Thursday, September 19, 2013

Vietnam: Into the Motorcycle Capital of the World

A couple of bloggers and travelers have named Vietnam as the motorcycle capital of the world. And I acquiesce. At least for the major cities like Hanoi and Ho Chi Minh (Saigon), the moniker does give justice to the hundreds and hundreds of motorbikes that rumble into the streets each day, sending locals and tourists a run for their lives. You cannot go to Vietnam and sashay like a ramp model. Of course, that wasn’t the impression running through my head in the pre-Vietnam days. Vietnam for me, meant coffee, French colony, and the UNESCO World Heritage site, Halong Bay.

We touched down at Tan Son Nhat International Airport at an ungodly hour. Our flight was delayed for more than an hour, pushing our 12:20 AM arrival further into the wee hours of the morning. The airport was almost deserted, save for a few sleepy personnel. We took a cab ($20) and went straight to our hostel in Pham Ngu Lao Ward in District 1. Fortunately, the taxi driver knew where the hostel was exactly located. The city was asleep too except for a couple of bars that were still open. I thought Saigon was a nice, quiet little city – until we slept and woke up the next day.

Saigon literally roars to life everyday with the motorcycles. One of the local tour guides told us that with the exception of children and old people, everyone owns a motorcycle in Vietnam. They outnumber the taxis, private cars, and buses and goodness, they run alongside these bigger modes of transport as if they were the same size!    

In Vietnam, a motorcycle driver is the king of the road -- even at rest.

So it wasn’t the quiet city I initially expected it to be, but it is a nice city. Their coffee exceeded my expectations and is incredibly delish. Something about the way they prepare the coffee or their water or their milk makes it really special. I brought home coffee from Vietnam and tried to make a cup as tasty but it is not quite the same. This is something you really have to try for yourself.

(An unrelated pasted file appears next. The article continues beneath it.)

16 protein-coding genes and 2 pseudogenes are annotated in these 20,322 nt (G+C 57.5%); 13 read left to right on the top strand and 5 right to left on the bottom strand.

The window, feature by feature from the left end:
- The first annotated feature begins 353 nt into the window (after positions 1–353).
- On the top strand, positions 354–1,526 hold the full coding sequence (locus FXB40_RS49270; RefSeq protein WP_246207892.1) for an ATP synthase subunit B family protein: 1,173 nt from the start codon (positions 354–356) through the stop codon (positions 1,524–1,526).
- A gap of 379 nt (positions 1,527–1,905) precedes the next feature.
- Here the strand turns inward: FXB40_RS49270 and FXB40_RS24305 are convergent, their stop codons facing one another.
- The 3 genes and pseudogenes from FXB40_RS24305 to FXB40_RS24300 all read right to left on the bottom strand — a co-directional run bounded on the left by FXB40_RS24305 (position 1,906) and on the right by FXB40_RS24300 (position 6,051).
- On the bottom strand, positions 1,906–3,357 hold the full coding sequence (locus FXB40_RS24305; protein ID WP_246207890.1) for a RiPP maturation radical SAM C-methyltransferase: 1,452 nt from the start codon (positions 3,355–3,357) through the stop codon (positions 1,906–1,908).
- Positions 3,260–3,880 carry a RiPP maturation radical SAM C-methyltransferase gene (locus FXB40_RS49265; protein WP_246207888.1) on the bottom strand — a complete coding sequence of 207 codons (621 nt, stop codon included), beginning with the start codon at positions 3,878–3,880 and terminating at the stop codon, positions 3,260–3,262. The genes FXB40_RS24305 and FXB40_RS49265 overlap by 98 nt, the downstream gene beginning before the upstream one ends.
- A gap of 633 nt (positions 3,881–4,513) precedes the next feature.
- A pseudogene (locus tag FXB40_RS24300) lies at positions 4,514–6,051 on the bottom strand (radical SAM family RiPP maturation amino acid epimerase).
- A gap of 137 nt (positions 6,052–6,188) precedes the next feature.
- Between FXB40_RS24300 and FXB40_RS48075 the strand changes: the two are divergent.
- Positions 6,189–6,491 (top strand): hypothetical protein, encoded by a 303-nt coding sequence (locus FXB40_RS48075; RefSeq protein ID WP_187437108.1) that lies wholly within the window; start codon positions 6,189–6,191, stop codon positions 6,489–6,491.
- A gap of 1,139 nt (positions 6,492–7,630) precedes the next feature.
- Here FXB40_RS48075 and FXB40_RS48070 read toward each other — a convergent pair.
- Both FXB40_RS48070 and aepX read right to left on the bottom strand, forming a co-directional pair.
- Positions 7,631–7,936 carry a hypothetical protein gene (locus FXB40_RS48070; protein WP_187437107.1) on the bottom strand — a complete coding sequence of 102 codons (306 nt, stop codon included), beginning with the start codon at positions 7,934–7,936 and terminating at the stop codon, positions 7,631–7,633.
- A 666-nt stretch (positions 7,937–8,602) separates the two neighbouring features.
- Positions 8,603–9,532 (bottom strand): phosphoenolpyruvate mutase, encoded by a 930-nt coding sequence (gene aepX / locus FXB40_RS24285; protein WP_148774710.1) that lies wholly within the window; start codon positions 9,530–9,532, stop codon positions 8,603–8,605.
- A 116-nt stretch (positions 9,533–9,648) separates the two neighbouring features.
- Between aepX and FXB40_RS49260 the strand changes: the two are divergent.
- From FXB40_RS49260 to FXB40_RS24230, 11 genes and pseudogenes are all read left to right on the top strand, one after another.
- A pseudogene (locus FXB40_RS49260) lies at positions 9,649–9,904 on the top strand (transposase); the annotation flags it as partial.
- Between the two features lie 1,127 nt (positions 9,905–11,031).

Trung Nguyen is one of Vietnam's homegrown coffee. (the chocoholic's favorite)
The French colony influence did not disappoint either. Vietnam has beautiful architectural structures. What I also admire is that they seem to be hell-bent in documenting their history, as evidenced by the number of museums they have. Sometimes, their museums overlap each other in some aspects. Nevertheless, it’s a conscious effort towards preserving their history and culture.

I will talk about Halong Bay in a separate post, as I am about to break down our backpacking trip per day. Because I really wanted to visit Halong Bay, which is in Hanoi (north) and still cross over to Cambodia (we are quite the ambitious first-time backpackers), we had to plan our itinerary really well. Although we ticked off a few items during the actual trip, we pretty much followed the itinerary we set for ourselves. Here’s a quick overview of our itinerary:

And so begins our journey.   

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